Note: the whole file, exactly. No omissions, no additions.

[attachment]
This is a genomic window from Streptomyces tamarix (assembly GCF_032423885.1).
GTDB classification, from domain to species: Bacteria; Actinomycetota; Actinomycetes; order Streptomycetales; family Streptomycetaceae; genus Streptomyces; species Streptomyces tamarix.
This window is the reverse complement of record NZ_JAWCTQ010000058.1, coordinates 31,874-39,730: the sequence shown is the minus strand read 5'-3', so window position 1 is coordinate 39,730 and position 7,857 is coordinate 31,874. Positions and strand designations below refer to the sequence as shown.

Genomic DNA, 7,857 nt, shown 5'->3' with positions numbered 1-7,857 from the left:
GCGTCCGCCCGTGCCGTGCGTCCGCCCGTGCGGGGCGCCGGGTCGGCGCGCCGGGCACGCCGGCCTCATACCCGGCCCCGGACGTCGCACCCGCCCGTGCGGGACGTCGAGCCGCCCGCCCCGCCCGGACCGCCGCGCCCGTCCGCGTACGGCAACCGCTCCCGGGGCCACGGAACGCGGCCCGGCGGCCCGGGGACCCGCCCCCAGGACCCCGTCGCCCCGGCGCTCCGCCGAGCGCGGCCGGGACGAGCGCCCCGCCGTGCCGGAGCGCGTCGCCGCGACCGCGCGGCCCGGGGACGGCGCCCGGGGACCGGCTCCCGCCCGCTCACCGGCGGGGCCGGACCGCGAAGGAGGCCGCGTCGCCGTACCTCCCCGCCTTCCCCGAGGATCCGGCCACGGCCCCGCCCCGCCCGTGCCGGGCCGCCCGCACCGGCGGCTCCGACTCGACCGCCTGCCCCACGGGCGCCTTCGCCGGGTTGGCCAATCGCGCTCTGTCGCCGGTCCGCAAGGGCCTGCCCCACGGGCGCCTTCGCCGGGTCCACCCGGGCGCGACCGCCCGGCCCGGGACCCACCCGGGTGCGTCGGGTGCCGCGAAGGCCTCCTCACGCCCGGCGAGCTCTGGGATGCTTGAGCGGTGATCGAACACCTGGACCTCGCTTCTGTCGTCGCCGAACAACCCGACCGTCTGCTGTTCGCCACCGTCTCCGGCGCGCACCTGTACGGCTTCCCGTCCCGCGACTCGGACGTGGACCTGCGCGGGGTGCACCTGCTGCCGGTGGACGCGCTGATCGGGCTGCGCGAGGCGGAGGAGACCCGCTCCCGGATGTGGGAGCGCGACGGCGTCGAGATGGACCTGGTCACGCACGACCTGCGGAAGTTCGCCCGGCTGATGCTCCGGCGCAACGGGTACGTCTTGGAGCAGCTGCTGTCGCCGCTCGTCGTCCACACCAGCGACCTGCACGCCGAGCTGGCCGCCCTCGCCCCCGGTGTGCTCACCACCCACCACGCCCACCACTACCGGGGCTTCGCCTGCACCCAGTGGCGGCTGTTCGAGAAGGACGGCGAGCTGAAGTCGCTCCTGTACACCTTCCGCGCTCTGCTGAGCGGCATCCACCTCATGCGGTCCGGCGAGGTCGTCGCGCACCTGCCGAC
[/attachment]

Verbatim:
This is a genomic window from Streptomyces tamarix (assembly GCF_032423885.1).
GTDB classification, from domain to species: Bacteria; Actinomycetota; Actinomycetes; order Streptomycetales; family Streptomycetaceae; genus Streptomyces; species Streptomyces tamarix.
This window is the reverse complement of record NZ_JAWCTQ010000058.1, coordinates 31,874-39,730: the sequence shown is the minus strand read 5'-3', so window position 1 is coordinate 39,730 and position 7,857 is coordinate 31,874. Positions and strand designations below refer to the sequence as shown.

Genomic DNA, 7,857 nt, shown 5'->3' with positions numbered 1-7,857 from the left:
GCGTCCGCCCGTGCCGTGCGTCCGCCCGTGCGGGGCGCCGGGTCGGCGCGCCGGGCACGCCGGCCTCATACCCGGCCCCGGACGTCGCACCCGCCCGTGCGGGACGTCGAGCCGCCCGCCCCGCCCGGACCGCCGCGCCCGTCCGCGTACGGCAACCGCTCCCGGGGCCACGGAACGCGGCCCGGCGGCCCGGGGACCCGCCCCCAGGACCCCGTCGCCCCGGCGCTCCGCCGAGCGCGGCCGGGACGAGCGCCCCGCCGTGCCGGAGCGCGTCGCCGCGACCGCGCGGCCCGGGGACGGCGCCCGGGGACCGGCTCCCGCCCGCTCACCGGCGGGGCCGGACCGCGAAGGAGGCCGCGTCGCCGTACCTCCCCGCCTTCCCCGAGGATCCGGCCACGGCCCCGCCCCGCCCGTGCCGGGCCGCCCGCACCGGCGGCTCCGACTCGACCGCCTGCCCCACGGGCGCCTTCGCCGGGTTGGCCAATCGCGCTCTGTCGCCGGTCCGCAAGGGCCTGCCCCACGGGCGCCTTCGCCGGGTCCACCCGGGCGCGACCGCCCGGCCCGGGACCCACCCGGGTGCGTCGGGTGCCGCGAAGGCCTCCTCACGCCCGGCGAGCTCTGGGATGCTTGAGCGGTGATCGAACACCTGGACCTCGCTTCTGTCGTCGCCGAACAACCCGACCGTCTGCTGTTCGCCACCGTCTCCGGCGCGCACCTGTACGGCTTCCCGTCCCGCGACTCGGACGTGGACCTGCGCGGGGTGCACCTGCTGCCGGTGGACGCGCTGATCGGGCTGCGCGAGGCGGAGGAGACCCGCTCCCGGATGTGGGAGCGCGACGGCGTCGAGATGGACCTGGTCACGCACGACCTGCGGAAGTTCGCCCGGCTGATGCTCCGGCGCAACGGGTACGTCTTGGAGCAGCTGCTGTCGCCGCTCGTCGTCCACACCAGCGACCTGCACGCCGAGCTGGCCGCCCTCGCCCCCGGTGTGCTCACCACCCACCACGCCCACCACTACCGGGGCTTCGCCTGCACCCAGTGGCGGCTGTTCGAGAAGGACGGCGAGCTGAAGTCGCTCCTGTACACCTTCCGCGCTCTGCTGAGCGGCATCCACCTCATGCGGTCCGGCGAGGTCGTCGCGCACCTGCCGAC